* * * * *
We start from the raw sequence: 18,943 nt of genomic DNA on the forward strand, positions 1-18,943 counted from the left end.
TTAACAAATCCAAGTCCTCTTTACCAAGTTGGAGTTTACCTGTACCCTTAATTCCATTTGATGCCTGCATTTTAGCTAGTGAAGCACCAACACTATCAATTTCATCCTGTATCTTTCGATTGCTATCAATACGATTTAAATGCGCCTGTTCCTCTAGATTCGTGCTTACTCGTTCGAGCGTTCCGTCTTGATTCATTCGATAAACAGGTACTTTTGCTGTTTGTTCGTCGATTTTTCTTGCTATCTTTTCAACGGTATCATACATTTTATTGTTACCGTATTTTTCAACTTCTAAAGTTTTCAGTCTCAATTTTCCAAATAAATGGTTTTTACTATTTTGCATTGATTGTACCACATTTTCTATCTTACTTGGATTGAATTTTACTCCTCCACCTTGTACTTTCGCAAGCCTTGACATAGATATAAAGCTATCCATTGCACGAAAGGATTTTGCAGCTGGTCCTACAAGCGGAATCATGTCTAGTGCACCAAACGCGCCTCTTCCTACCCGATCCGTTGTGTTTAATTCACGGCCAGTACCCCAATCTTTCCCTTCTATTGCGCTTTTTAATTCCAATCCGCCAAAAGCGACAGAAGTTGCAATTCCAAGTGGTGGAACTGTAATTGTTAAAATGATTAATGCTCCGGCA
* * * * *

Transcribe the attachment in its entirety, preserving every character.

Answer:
We start from the raw sequence: 18,943 nt of genomic DNA on the forward strand, positions 1-18,943 counted from the left end.
TTAACAAATCCAAGTCCTCTTTACCAAGTTGGAGTTTACCTGTACCCTTAATTCCATTTGATGCCTGCATTTTAGCTAGTGAAGCACCAACACTATCAATTTCATCCTGTATCTTTCGATTGCTATCAATACGATTTAAATGCGCCTGTTCCTCTAGATTCGTGCTTACTCGTTCGAGCGTTCCGTCTTGATTCATTCGATAAACAGGTACTTTTGCTGTTTGTTCGTCGATTTTTCTTGCTATCTTTTCAACGGTATCATACATTTTATTGTTACCGTATTTTTCAACTTCTAAAGTTTTCAGTCTCAATTTTCCAAATAAATGGTTTTTACTATTTTGCATTGATTGTACCACATTTTCTATCTTACTTGGATTGAATTTTACTCCTCCACCTTGTACTTTCGCAAGCCTTGACATAGATATAAAGCTATCCATTGCACGAAAGGATTTTGCAGCTGGTCCTACAAGCGGAATCATGTCTAGTGCACCAAACGCGCCTCTTCCTACCCGATCCGTTGTGTTTAATTCACGGCCAGTACCCCAATCTTTCCCTTCTATTGCGCTTTTTAATTCCAATCCGCCAAAAGCGACAGAAGTTGCAATTCCAAGTGGTGGAACTGTAATTGTTAAAATGATTAATGCTCCGGCA